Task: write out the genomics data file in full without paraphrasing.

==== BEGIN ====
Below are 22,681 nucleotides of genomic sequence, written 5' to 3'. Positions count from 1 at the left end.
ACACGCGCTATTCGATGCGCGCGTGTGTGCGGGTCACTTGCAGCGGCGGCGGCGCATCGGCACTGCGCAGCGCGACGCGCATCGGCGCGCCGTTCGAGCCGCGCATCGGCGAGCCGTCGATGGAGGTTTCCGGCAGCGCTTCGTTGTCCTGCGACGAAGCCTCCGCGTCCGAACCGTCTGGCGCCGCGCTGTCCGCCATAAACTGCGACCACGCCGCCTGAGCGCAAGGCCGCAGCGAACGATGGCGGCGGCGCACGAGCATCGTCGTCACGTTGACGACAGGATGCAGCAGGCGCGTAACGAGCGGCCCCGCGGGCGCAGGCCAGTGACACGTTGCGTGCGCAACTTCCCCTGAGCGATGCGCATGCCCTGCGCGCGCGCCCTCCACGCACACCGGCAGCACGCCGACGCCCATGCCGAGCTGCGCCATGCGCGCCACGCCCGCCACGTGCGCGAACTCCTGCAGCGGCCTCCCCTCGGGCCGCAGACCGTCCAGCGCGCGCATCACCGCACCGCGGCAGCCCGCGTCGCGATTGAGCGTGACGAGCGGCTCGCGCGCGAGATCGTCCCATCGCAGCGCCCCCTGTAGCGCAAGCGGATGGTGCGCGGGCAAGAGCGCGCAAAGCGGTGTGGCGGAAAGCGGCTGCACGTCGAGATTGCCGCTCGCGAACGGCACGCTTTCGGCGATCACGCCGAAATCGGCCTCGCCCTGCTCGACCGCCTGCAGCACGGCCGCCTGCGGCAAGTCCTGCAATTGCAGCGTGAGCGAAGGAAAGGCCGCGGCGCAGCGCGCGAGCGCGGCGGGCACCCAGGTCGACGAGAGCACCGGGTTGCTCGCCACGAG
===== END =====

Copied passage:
Below are 22,681 nucleotides of genomic sequence, written 5' to 3'. Positions count from 1 at the left end.
ACACGCGCTATTCGATGCGCGCGTGTGTGCGGGTCACTTGCAGCGGCGGCGGCGCATCGGCACTGCGCAGCGCGACGCGCATCGGCGCGCCGTTCGAGCCGCGCATCGGCGAGCCGTCGATGGAGGTTTCCGGCAGCGCTTCGTTGTCCTGCGACGAAGCCTCCGCGTCCGAACCGTCTGGCGCCGCGCTGTCCGCCATAAACTGCGACCACGCCGCCTGAGCGCAAGGCCGCAGCGAACGATGGCGGCGGCGCACGAGCATCGTCGTCACGTTGACGACAGGATGCAGCAGGCGCGTAACGAGCGGCCCCGCGGGCGCAGGCCAGTGACACGTTGCGTGCGCAACTTCCCCTGAGCGATGCGCATGCCCTGCGCGCGCGCCCTCCACGCACACCGGCAGCACGCCGACGCCCATGCCGAGCTGCGCCATGCGCGCCACGCCCGCCACGTGCGCGAACTCCTGCAGCGGCCTCCCCTCGGGCCGCAGACCGTCCAGCGCGCGCATCACCGCACCGCGGCAGCCCGCGTCGCGATTGAGCGTGACGAGCGGCTCGCGCGCGAGATCGTCCCATCGCAGCGCCCCCTGTAGCGCAAGCGGATGGTGCGCGGGCAAGAGCGCGCAAAGCGGTGTGGCGGAAAGCGGCTGCACGTCGAGATTGCCGCTCGCGAACGGCACGCTTTCGGCGATCACGCCGAAATCGGCCTCGCCCTGCTCGACCGCCTGCAGCACGGCCGCCTGCGGCAAGTCCTGCAATTGCAGCGTGAGCGAAGGAAAGGCCGCGGCGCAGCGCGCGAGCGCGGCGGGCACCCAGGTCGACGAGAGCACCGGGTTGCTCGCCACGAG